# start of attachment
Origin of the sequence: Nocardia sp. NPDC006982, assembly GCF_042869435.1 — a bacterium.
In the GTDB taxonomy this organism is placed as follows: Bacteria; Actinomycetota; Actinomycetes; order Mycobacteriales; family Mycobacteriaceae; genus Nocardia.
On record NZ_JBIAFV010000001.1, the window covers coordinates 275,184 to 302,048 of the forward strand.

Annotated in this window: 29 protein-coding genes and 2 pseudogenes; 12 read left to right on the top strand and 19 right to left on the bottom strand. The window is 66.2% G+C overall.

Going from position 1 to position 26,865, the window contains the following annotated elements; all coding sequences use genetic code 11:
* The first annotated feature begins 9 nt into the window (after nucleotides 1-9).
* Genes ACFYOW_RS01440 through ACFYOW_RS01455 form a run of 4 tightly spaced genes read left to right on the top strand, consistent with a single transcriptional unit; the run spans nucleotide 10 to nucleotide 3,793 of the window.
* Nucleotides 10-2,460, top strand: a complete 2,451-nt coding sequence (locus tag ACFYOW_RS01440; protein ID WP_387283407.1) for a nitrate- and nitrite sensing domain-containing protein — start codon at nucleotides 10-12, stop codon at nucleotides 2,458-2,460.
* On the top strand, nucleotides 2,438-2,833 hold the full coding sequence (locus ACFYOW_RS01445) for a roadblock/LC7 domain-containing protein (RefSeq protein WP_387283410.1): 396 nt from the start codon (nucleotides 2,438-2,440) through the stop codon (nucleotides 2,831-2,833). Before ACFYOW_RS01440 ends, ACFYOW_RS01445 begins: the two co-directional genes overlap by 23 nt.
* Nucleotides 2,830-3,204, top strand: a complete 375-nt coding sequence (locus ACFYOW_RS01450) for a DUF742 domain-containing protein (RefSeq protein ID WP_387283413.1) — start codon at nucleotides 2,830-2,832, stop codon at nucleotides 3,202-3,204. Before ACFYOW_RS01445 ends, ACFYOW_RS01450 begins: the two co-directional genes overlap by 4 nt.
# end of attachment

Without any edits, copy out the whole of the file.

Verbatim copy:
Origin of the sequence: Nocardia sp. NPDC006982, assembly GCF_042869435.1 — a bacterium.
In the GTDB taxonomy this organism is placed as follows: Bacteria; Actinomycetota; Actinomycetes; order Mycobacteriales; family Mycobacteriaceae; genus Nocardia.
On record NZ_JBIAFV010000001.1, the window covers coordinates 275,184 to 302,048 of the forward strand.

Annotated in this window: 29 protein-coding genes and 2 pseudogenes; 12 read left to right on the top strand and 19 right to left on the bottom strand. The window is 66.2% G+C overall.

Going from position 1 to position 26,865, the window contains the following annotated elements; all coding sequences use genetic code 11:
* The first annotated feature begins 9 nt into the window (after nucleotides 1-9).
* Genes ACFYOW_RS01440 through ACFYOW_RS01455 form a run of 4 tightly spaced genes read left to right on the top strand, consistent with a single transcriptional unit; the run spans nucleotide 10 to nucleotide 3,793 of the window.
* Nucleotides 10-2,460, top strand: a complete 2,451-nt coding sequence (locus tag ACFYOW_RS01440; protein ID WP_387283407.1) for a nitrate- and nitrite sensing domain-containing protein — start codon at nucleotides 10-12, stop codon at nucleotides 2,458-2,460.
* On the top strand, nucleotides 2,438-2,833 hold the full coding sequence (locus ACFYOW_RS01445) for a roadblock/LC7 domain-containing protein (RefSeq protein WP_387283410.1): 396 nt from the start codon (nucleotides 2,438-2,440) through the stop codon (nucleotides 2,831-2,833). Before ACFYOW_RS01440 ends, ACFYOW_RS01445 begins: the two co-directional genes overlap by 23 nt.
* Nucleotides 2,830-3,204, top strand: a complete 375-nt coding sequence (locus ACFYOW_RS01450) for a DUF742 domain-containing protein (RefSeq protein ID WP_387283413.1) — start codon at nucleotides 2,830-2,832, stop codon at nucleotides 3,202-3,204. Before ACFYOW_RS01445 ends, ACFYOW_RS01450 begins: the two co-directional genes overlap by 4 nt.